Compliment, Complement

How to Compliment a Complement

by Owen Fourie

“What a fine body of men!” said the admiral as the battle cruiser moved away from the pier with its full complement of officers and crew.

That’s one way to compliment a complement.

With the middle vowel being the only visible difference between these two homophones, it isn’t surprising that they are often confused.

Let’s get some clarity for correct usage.


This word speaks

  • of praise and admiration;
  • of pleasure in someone’s success;
  • of commendation for a job well done;
  • of salutation and greeting.

These sentences will help you to understand how to use this word.

Compliment as a noun

  1. Her natural beauty stirred the compliments of her suitors.
  2. It is quite an achievement to receive a compliment from the psychology professor who is sparse in his praises.
  3. Blushing slightly, she accepted the professor’s compliment.
  4. Give my compliments to your parents when you write to them.

Compliment as a verb

  1. Taken by her natural beauty, her suitors complimented her.
  2. The psychology professor is complimenting her for her flawless paper.
  3. It was evident that she was a little embarrassed as he complimented her.
  4. When the professor complimented her, she sensed his sincerity.


This word speaks

  • of making up the whole;
  • of completing something;
  • of bringing a situation or condition to a perfect state.

The following sentences will demonstrate some of the applications of this word. It has many uses.

Complement as a noun

  1. The complement of this ship comprises 12 officers and 220 men.
  2. The larger of two angles in this right angle measures 50 degrees, which means that its complement—the smaller angle—is 40 degrees.
  3. Some people prefer nutmeg as a complement for their oats; others prefer cinnamon.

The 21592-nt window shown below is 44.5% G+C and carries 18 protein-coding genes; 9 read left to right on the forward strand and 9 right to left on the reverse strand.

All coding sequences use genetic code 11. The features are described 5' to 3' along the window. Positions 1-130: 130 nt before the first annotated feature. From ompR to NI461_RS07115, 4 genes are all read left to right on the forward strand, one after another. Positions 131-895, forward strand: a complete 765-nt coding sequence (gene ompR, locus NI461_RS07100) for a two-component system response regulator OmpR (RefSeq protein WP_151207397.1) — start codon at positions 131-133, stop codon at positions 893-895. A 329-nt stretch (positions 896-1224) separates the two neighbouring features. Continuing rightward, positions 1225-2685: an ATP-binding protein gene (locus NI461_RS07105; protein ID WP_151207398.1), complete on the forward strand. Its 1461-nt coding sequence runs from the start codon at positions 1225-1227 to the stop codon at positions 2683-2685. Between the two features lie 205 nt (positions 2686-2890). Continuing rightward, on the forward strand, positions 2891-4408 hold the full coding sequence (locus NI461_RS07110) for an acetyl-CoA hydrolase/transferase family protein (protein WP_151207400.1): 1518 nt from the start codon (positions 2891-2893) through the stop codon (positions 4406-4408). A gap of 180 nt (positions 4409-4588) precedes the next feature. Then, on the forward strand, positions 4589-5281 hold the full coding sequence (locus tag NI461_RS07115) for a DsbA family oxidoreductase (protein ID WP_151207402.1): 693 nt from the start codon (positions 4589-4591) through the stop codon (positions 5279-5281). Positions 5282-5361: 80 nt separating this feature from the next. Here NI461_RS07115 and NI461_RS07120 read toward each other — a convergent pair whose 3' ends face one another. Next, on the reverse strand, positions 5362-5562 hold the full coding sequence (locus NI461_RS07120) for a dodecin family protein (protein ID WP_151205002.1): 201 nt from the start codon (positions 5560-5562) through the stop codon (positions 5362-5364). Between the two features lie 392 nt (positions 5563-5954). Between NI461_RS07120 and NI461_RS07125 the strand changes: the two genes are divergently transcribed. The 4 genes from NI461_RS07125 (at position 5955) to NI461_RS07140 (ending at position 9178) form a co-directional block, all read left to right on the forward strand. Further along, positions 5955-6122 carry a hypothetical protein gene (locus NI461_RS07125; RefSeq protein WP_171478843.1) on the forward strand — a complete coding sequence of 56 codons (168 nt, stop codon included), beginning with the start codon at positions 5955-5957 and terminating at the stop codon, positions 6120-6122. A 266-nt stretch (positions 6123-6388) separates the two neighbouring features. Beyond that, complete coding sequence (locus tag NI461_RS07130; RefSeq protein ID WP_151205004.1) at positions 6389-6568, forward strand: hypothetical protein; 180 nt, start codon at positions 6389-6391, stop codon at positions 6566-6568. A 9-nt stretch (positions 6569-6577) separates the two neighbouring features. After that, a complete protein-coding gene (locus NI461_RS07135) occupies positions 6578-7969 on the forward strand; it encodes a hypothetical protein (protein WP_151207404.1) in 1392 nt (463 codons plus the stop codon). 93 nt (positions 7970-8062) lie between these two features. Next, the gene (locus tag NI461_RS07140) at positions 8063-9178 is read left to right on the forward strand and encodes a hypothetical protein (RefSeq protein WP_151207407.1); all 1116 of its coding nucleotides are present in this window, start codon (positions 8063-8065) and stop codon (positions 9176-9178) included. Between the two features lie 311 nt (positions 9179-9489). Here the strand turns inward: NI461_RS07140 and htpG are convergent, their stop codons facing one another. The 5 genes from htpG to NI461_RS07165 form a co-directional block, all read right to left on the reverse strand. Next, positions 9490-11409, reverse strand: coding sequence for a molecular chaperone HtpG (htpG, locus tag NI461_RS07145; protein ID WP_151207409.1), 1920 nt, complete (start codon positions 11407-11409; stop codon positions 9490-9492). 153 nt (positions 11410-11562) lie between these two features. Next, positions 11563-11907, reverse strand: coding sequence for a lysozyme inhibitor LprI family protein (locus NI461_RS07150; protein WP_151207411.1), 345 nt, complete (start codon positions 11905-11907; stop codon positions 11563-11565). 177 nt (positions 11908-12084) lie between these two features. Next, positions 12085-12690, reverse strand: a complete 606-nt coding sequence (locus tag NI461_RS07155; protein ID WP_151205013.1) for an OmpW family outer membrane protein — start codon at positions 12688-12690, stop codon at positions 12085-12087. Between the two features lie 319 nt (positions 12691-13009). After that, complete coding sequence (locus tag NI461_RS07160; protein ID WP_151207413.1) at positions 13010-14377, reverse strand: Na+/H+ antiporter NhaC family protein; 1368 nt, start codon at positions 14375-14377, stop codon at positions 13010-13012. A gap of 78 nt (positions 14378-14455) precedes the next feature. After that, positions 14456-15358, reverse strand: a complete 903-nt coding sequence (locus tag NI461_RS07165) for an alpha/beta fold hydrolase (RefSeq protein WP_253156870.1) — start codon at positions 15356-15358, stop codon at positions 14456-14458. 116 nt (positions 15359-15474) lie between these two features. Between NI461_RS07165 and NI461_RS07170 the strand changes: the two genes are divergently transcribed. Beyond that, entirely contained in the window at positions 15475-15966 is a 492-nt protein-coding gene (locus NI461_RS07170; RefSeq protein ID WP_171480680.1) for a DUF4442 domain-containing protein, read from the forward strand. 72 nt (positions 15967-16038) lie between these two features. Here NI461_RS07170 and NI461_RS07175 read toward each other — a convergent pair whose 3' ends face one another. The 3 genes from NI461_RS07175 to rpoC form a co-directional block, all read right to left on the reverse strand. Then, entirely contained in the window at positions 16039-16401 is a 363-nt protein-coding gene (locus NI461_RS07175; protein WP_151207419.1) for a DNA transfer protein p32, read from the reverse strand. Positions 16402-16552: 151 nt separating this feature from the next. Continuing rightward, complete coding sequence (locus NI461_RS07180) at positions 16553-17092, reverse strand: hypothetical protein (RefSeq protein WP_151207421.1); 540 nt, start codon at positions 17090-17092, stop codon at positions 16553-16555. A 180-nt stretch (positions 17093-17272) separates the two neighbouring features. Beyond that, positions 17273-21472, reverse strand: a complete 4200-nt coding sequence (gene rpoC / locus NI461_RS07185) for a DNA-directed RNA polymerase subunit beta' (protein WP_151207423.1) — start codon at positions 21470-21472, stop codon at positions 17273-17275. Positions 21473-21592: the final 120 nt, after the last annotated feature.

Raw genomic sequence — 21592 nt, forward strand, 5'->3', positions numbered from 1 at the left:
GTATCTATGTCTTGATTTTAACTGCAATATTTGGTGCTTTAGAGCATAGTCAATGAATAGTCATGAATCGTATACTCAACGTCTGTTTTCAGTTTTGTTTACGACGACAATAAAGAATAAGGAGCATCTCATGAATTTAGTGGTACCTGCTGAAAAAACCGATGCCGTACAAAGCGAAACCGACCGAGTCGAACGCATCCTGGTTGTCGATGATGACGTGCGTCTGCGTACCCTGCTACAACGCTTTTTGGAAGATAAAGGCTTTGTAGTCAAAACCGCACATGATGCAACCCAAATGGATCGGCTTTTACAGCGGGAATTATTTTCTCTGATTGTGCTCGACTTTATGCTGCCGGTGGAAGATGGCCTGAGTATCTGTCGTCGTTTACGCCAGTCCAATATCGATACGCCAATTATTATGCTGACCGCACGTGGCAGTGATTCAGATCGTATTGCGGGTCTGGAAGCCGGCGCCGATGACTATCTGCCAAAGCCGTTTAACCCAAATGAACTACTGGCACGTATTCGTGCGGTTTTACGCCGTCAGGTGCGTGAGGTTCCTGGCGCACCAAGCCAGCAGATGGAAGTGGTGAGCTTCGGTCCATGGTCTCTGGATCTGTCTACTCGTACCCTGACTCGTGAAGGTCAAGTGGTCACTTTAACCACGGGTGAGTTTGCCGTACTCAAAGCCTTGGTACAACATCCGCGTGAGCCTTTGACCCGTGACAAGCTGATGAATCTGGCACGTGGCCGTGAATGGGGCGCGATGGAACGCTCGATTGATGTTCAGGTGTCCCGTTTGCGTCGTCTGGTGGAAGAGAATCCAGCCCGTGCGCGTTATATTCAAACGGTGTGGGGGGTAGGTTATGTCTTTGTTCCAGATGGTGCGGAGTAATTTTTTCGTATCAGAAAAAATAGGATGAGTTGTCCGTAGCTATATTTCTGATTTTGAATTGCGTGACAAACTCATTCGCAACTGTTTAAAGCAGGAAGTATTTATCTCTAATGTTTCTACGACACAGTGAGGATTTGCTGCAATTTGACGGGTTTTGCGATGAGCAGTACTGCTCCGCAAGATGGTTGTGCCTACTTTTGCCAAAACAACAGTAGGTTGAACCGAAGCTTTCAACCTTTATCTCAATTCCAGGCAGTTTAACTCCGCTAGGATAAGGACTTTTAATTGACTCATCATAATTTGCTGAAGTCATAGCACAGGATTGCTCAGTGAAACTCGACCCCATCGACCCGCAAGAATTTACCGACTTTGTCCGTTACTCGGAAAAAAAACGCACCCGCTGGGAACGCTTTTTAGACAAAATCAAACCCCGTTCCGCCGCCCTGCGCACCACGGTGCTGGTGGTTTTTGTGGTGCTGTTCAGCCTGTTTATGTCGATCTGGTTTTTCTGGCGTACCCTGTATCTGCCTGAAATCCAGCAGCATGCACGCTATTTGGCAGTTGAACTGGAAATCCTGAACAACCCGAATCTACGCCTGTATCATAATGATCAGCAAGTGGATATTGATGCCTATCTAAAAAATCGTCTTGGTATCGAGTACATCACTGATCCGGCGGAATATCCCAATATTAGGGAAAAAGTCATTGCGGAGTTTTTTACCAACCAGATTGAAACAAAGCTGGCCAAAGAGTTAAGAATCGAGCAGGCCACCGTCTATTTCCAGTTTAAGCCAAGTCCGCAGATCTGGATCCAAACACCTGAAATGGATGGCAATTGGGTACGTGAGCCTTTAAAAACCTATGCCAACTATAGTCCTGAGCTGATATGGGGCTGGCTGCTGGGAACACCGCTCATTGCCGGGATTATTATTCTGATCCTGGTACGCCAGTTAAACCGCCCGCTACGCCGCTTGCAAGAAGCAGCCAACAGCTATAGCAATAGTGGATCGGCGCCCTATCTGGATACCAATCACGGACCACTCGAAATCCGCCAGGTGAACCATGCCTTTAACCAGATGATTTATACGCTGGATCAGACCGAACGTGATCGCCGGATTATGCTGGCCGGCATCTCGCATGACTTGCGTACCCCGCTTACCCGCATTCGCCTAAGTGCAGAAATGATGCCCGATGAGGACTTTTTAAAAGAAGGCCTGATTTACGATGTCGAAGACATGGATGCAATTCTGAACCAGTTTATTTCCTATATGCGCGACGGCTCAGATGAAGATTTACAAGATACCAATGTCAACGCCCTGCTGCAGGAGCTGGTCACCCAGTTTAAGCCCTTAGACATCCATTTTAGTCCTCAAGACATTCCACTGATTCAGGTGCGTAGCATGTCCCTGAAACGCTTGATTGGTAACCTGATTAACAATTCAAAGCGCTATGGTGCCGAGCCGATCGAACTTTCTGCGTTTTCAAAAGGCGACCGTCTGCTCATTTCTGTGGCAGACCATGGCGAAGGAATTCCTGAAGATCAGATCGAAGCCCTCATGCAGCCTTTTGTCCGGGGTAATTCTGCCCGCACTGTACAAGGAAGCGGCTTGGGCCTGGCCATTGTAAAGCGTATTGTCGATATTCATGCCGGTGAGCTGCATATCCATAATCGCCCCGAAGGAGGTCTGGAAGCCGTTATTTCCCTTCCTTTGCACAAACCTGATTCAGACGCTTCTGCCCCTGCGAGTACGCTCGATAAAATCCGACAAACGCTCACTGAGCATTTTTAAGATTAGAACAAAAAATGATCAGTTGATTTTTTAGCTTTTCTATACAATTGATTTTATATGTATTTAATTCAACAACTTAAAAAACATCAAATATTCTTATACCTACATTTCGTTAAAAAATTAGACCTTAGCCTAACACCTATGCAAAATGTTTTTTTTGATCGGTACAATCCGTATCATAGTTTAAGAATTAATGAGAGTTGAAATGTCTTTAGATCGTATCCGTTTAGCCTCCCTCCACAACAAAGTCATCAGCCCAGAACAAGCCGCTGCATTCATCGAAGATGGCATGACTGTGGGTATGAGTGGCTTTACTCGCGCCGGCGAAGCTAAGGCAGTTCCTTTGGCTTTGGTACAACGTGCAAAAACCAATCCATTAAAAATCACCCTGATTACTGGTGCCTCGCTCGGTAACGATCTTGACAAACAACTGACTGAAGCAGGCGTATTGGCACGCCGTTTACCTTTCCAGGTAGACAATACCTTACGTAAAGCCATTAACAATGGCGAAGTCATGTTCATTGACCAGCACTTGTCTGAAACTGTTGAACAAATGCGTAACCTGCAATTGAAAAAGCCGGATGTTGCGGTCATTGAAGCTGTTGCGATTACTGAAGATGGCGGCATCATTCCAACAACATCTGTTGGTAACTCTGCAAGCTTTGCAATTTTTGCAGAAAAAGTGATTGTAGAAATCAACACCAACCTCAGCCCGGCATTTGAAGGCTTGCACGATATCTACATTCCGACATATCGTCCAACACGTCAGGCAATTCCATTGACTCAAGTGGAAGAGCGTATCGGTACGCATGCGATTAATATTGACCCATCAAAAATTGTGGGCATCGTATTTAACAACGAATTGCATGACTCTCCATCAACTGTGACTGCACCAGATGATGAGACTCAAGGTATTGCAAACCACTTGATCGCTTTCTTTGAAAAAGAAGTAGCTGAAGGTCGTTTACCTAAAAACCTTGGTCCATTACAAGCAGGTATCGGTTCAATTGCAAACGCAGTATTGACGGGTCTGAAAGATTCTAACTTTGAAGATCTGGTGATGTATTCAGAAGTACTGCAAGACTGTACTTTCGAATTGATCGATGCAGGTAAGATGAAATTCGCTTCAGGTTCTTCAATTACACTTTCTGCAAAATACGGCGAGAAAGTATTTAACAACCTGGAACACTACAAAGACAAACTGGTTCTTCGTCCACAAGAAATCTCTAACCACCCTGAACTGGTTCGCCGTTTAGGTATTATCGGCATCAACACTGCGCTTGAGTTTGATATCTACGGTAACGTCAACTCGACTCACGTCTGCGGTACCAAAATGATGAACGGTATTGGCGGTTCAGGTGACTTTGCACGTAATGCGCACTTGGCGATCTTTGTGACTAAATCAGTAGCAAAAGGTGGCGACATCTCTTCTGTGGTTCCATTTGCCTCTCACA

4. In this sentence, “I like to read novels,” the complement of the verb, like, is the infinitive phrase, “to read novels.” (These words complete the predicate of the sentence.)

Complement as a verb

  1. The varicolored effect of the sunset on the wispy clouds complemented a perfect day.
  2. The arrangement of chrysanthemums complemented the simple decor of the entrance hall.
  3. Nutmeg complements my bowl of oats every morning.
  4. Half a cup of raisins will complement this bread pudding to make it truly delicious.

Try this memory trick

For compliment

  • Think of praising—a word with two i‘s
  • Think of compliment as an I-word that pleases both the giver and the receiver of praise:
  • Think of the giver saying, “I praise you for …”
  • Think of the receiver thinking, I am so pleased to receive such praise.

For complement

  • Think of complete—a word with two e‘s
  • Think of complement as a word with two e‘s

Complimenting your complement

If you tell me that you applied this memory trick, and it helped you to use the word complement correctly in your essay, I’ll tell you how smart you are.

I’ll compliment you on your correct use of complement, and this is another way to compliment a complement. 🙂


Your comments, observations, and questions are welcome. Are you struggling with homophones or any other aspect of grammar and correct usage? Ask here for clarification.

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